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Author to share road to publishing at book reading

Author to share road to publishing at book reading

A Madison-based author said she'll discuss the process of how she got her first book published at an author event downtown Wednesday.

Kelly Harms, author of "The Good Luck Girls of Shipwreck Lane," will read from her novel at the Wisconsin Book Festival event and talk about the road to getting published. 

"I'm going to be discussing the publishing industry a little bit more in detail and talking about how I got from one side of the desk to the other," Harms said.

Harms said she used to live in New York City and worked for a publishing company as a literary agent.

She made the cross to author after moving to the Midwest to raise her family, she said. "The Good Luck Girls of Shipwreck Lane," is the story of an unlikely friendship between two women who were very different but brought together through a dream home sweepstakes, Harms explained.

The free event starts at 7 p.m. in meeting room 301 at the Central Library at 201 W. Mifflin St.

One last visit, last lasagna at Gino's

One last visit, last lasagna at Gino's

Gino Gargano first announced he was closing his long-time restaurant after 50 years of business on State Street in September.

Thursday is Gino's last day at the Italian eatery. News 3 made one last visit to 540 State St. to chat with the 73-year-old restauranteur on closing the doors of his business locally famous for its stuffed pizzas and lasagna.

Watch News 3 Traveler report on Gino's retirement:

Real Food Week takes over Madison's campus to promote better food sourcing

Real Food Week takes over Madison's campus to promote better food sourcing

Foodies rejoice, Food Day 2013 is here. On Thursday, Americans across the country united to celebrate the grassroots movement for sustainable food and education. UW-Madison embraced the national celebration by hosting the first Real Food Week from Oct. 21-25 with the ultimate goal of improving the sourcing of food on campus, according to Slow Food UW.

The week consisted of on-campus lectures, panel discussions and other food-related events to discuss the benefits of eating real food and raise community awareness. As defined by Slow Food UW, the four criteria for real food are local and community-based, fair, ecologically sound and humane.

The first Real Food Week event took place on Oct. 21 at 6:30 p.m. at The Crossing where Slow Food UW hosted a special Family Dinner Night, designed by Executive Chef of Weary Traveler Free House Joey Dunscombe, and panel discussion. 

Dozens watch anti-bullying film at library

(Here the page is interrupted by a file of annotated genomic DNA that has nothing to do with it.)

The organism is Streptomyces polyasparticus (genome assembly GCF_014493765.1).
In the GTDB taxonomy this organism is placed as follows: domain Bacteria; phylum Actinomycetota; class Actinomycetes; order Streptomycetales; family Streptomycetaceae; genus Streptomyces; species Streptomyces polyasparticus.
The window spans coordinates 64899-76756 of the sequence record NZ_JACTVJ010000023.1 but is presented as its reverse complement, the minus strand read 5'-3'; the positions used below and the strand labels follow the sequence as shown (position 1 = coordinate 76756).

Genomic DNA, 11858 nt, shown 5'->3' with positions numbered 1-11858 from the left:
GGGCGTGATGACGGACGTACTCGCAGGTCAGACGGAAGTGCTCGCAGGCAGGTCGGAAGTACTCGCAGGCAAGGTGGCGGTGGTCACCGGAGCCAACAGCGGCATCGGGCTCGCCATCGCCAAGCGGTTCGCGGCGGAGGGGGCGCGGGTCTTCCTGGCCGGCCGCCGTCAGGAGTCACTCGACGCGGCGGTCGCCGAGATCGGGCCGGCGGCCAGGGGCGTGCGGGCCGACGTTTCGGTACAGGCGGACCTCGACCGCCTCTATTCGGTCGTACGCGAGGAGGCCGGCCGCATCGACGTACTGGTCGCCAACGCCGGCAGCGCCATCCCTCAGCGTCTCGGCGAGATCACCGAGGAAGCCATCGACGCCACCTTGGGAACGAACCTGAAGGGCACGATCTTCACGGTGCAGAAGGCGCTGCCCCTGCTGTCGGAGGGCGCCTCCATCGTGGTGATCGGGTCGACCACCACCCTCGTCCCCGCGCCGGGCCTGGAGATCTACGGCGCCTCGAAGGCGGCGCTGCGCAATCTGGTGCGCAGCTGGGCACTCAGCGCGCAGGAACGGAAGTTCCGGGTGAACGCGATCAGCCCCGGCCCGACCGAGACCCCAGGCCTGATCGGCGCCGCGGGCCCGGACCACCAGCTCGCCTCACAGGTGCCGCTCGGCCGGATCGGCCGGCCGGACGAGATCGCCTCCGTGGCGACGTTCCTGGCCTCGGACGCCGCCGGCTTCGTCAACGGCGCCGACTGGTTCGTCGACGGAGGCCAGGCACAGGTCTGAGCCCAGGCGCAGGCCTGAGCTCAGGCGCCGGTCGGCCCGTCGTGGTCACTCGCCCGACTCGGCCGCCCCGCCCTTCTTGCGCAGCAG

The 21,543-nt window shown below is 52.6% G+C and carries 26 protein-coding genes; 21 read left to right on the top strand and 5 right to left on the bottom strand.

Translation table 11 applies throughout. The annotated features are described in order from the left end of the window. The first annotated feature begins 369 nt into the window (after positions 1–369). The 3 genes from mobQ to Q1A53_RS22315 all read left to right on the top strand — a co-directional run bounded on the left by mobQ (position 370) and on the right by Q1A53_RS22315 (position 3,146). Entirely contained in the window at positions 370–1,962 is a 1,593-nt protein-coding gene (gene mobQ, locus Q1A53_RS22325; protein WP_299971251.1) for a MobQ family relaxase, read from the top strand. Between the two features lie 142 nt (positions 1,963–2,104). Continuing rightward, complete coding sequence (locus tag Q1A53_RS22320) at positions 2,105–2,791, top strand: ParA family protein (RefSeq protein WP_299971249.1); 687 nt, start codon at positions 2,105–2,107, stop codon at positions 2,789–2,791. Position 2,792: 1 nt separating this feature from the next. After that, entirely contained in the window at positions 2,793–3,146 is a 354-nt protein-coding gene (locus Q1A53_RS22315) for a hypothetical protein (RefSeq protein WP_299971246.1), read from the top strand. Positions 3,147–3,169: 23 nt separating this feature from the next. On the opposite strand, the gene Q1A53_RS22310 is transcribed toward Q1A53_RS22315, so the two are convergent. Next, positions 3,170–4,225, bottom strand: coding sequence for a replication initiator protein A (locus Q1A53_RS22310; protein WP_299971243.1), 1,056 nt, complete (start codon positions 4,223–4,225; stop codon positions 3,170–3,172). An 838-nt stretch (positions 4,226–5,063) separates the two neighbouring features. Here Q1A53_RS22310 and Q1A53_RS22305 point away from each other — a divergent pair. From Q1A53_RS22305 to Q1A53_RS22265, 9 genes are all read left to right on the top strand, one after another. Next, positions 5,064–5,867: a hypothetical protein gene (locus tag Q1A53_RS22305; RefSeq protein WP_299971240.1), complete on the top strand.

More than 40 people showed up to watch the documentary "Bully" downtown at the Madison Central Library on West Mifflin Street Wednesday.

"Bully" is a powerful and provocative film that follows the lives of five kids who are bullied every day. Its message is that the culture of our schools is broken and needs to change.

The film resonated with many viewers, bringing some close to tears, who discussed the film after the 6:30 p.m. showing. The dialogue was moderated by News 3 Anchor Susan Siman as part of WISC-TV's year-long "Time for Kids Buddy Project" to fight bullying.

Eleven-year-old Terriana Brown said the movie hit close to home for her.  

""I might cry right now," Brown said. "It feels like it's me that is on the screen."

Police expect calm Freakfest this year

Police expect calm Freakfest this year

Madison police said they expect a relatively calm Freakfest this year.

State Street will be filled with all sorts of characters this Saturday as the Halloween celebration continues in downtown Madison.

Police said the number of arrests at Freakfest have gone down, and they are projecting a cost savings this year.

Streets, mainly Gorhman and Johnson, will close at 4:45 p.m. Saturday and will reopen at 2 a.m. Sunday morning.

Advisories on eating fish from local lakes may not be reaching all

Advisories on eating fish from local lakes may not be reaching all

Fish from Madison’s lakes contain contaminants that can pose adverse health effects to people who consume them. The Wisconsin Department of Natural Resources has issued recommendations suggesting that people limit their consumption of fish caught in the lakes.

Yet those advisories may not be reaching everyone, especially low-income people and minority groups, who are more likely to eat fish from the city’s lakes. Moreover, programs to spread the word about the hazards have been limited or cut in response to limited resources.

“Given the hard economic times, I suspect more people than ever are fishing for food -- predominantly lower income and minority (people),” said Maria C. Powell, an environmental scientist and president of the advocacy group, Midwest Environmental Justice Organization. A recent rise in consumption may be leading to disparities in contaminant exposure, which can have long-term health consequences.